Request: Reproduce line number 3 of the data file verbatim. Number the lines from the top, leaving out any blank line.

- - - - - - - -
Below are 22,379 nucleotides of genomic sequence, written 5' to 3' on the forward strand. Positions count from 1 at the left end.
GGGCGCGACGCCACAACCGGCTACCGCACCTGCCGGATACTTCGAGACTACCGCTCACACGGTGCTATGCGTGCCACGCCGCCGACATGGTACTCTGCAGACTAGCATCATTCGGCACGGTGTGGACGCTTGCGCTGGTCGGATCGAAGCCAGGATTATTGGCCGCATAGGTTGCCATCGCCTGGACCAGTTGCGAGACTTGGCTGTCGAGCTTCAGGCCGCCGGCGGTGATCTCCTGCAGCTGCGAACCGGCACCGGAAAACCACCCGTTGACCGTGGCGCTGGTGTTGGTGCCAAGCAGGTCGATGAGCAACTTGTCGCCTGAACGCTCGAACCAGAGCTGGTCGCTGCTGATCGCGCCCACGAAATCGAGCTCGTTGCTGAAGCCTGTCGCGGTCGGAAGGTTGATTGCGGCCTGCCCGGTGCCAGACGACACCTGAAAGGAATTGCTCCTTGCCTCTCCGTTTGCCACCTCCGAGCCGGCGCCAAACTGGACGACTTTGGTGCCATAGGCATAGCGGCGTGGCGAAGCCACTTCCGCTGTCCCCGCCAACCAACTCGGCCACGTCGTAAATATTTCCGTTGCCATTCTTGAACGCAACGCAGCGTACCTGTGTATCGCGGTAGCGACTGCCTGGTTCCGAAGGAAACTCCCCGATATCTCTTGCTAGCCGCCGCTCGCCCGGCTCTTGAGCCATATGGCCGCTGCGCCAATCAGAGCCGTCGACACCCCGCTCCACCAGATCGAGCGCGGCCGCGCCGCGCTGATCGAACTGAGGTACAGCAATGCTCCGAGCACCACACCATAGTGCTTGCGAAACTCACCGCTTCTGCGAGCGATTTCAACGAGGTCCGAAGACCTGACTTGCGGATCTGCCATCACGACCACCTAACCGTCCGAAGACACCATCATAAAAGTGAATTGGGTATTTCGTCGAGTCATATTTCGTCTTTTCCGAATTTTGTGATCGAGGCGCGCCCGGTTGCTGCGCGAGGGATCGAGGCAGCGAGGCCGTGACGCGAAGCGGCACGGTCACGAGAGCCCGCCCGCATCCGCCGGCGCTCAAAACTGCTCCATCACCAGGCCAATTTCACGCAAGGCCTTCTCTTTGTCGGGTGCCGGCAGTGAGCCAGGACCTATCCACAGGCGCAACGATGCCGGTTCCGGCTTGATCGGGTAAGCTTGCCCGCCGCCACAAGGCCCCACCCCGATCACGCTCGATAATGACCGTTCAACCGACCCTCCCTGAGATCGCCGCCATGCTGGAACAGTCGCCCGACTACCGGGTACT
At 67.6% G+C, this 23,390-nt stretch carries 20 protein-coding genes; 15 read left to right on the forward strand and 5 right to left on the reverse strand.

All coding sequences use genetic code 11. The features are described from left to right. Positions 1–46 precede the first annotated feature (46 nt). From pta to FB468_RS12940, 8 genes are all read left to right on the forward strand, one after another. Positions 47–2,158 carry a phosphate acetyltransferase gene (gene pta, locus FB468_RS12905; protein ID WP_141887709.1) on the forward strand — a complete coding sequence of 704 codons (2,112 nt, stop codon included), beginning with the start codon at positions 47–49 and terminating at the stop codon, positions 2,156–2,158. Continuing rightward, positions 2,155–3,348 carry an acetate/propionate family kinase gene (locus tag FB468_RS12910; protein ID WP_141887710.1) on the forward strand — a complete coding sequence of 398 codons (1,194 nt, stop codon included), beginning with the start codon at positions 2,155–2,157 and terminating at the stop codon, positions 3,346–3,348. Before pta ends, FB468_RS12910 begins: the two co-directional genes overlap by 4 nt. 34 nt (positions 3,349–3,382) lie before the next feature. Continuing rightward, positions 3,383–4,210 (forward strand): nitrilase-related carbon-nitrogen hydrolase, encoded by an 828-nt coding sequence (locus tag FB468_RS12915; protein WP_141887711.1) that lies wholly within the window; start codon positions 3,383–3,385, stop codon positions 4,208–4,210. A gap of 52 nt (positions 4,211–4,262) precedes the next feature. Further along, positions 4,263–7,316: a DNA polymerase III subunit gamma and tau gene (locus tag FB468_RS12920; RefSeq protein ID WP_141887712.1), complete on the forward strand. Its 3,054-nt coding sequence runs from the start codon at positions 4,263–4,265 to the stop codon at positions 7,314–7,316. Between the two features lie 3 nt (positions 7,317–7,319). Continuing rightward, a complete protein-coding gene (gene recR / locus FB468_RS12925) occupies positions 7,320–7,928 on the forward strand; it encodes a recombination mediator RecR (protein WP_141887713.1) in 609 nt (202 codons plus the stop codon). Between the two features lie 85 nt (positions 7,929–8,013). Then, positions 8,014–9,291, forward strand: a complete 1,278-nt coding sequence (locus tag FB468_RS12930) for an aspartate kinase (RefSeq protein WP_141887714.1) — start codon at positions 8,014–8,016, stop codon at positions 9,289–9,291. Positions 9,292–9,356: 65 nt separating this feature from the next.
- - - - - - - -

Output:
At 67.6% G+C, this 23,390-nt stretch carries 20 protein-coding genes; 15 read left to right on the forward strand and 5 right to left on the reverse strand.